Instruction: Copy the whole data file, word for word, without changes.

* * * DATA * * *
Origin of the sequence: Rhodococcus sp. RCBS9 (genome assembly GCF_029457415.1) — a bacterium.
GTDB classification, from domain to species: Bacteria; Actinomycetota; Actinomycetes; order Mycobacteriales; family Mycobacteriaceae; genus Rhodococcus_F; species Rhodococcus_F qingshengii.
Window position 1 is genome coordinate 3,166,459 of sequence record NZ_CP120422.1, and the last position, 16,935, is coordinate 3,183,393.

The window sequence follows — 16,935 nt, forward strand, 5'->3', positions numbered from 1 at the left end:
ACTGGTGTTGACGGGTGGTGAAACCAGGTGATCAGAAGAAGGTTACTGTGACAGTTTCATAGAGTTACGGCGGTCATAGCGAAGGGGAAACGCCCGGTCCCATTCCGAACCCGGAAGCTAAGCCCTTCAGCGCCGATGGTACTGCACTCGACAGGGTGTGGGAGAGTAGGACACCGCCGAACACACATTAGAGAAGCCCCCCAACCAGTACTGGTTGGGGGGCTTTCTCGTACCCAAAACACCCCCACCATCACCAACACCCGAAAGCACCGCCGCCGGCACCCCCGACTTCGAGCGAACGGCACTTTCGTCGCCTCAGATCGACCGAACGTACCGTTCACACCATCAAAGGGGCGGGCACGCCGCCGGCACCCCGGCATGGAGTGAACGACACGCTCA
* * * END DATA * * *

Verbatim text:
Origin of the sequence: Rhodococcus sp. RCBS9 (genome assembly GCF_029457415.1) — a bacterium.
GTDB classification, from domain to species: Bacteria; Actinomycetota; Actinomycetes; order Mycobacteriales; family Mycobacteriaceae; genus Rhodococcus_F; species Rhodococcus_F qingshengii.
Window position 1 is genome coordinate 3,166,459 of sequence record NZ_CP120422.1, and the last position, 16,935, is coordinate 3,183,393.

The window sequence follows — 16,935 nt, forward strand, 5'->3', positions numbered from 1 at the left end:
ACTGGTGTTGACGGGTGGTGAAACCAGGTGATCAGAAGAAGGTTACTGTGACAGTTTCATAGAGTTACGGCGGTCATAGCGAAGGGGAAACGCCCGGTCCCATTCCGAACCCGGAAGCTAAGCCCTTCAGCGCCGATGGTACTGCACTCGACAGGGTGTGGGAGAGTAGGACACCGCCGAACACACATTAGAGAAGCCCCCCAACCAGTACTGGTTGGGGGGCTTTCTCGTACCCAAAACACCCCCACCATCACCAACACCCGAAAGCACCGCCGCCGGCACCCCCGACTTCGAGCGAACGGCACTTTCGTCGCCTCAGATCGACCGAACGTACCGTTCACACCATCAAAGGGGCGGGCACGCCGCCGGCACCCCGGCATGGAGTGAACGACACGCTCA